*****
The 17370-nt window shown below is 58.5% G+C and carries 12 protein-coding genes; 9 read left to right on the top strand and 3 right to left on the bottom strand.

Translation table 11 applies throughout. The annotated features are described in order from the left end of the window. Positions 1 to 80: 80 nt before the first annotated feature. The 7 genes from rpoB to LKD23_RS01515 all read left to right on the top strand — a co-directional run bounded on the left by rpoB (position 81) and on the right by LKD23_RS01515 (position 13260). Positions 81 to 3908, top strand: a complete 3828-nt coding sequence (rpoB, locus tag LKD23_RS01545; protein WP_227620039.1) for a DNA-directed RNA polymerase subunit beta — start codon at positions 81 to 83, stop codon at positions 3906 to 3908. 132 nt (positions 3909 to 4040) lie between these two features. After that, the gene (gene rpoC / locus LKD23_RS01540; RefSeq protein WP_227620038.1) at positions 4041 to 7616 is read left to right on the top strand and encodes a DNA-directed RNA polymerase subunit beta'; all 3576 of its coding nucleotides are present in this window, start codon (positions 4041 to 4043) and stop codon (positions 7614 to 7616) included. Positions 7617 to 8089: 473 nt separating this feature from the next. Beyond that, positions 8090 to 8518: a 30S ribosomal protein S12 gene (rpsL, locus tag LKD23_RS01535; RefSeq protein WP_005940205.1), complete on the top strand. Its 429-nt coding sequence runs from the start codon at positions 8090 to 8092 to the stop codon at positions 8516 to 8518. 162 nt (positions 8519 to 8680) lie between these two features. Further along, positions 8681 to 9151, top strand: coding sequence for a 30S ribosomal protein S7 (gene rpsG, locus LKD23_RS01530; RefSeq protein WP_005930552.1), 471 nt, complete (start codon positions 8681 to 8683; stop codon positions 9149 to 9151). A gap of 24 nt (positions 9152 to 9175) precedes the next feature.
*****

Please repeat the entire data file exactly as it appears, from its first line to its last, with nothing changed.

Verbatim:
The 17370-nt window shown below is 58.5% G+C and carries 12 protein-coding genes; 9 read left to right on the top strand and 3 right to left on the bottom strand.

Translation table 11 applies throughout. The annotated features are described in order from the left end of the window. Positions 1 to 80: 80 nt before the first annotated feature. The 7 genes from rpoB to LKD23_RS01515 all read left to right on the top strand — a co-directional run bounded on the left by rpoB (position 81) and on the right by LKD23_RS01515 (position 13260). Positions 81 to 3908, top strand: a complete 3828-nt coding sequence (rpoB, locus tag LKD23_RS01545; protein WP_227620039.1) for a DNA-directed RNA polymerase subunit beta — start codon at positions 81 to 83, stop codon at positions 3906 to 3908. 132 nt (positions 3909 to 4040) lie between these two features. After that, the gene (gene rpoC / locus LKD23_RS01540; RefSeq protein WP_227620038.1) at positions 4041 to 7616 is read left to right on the top strand and encodes a DNA-directed RNA polymerase subunit beta'; all 3576 of its coding nucleotides are present in this window, start codon (positions 4041 to 4043) and stop codon (positions 7614 to 7616) included. Positions 7617 to 8089: 473 nt separating this feature from the next. Beyond that, positions 8090 to 8518: a 30S ribosomal protein S12 gene (rpsL, locus tag LKD23_RS01535; RefSeq protein WP_005940205.1), complete on the top strand. Its 429-nt coding sequence runs from the start codon at positions 8090 to 8092 to the stop codon at positions 8516 to 8518. 162 nt (positions 8519 to 8680) lie between these two features. Further along, positions 8681 to 9151, top strand: coding sequence for a 30S ribosomal protein S7 (gene rpsG, locus LKD23_RS01530; RefSeq protein WP_005930552.1), 471 nt, complete (start codon positions 8681 to 8683; stop codon positions 9149 to 9151). A gap of 24 nt (positions 9152 to 9175) precedes the next feature.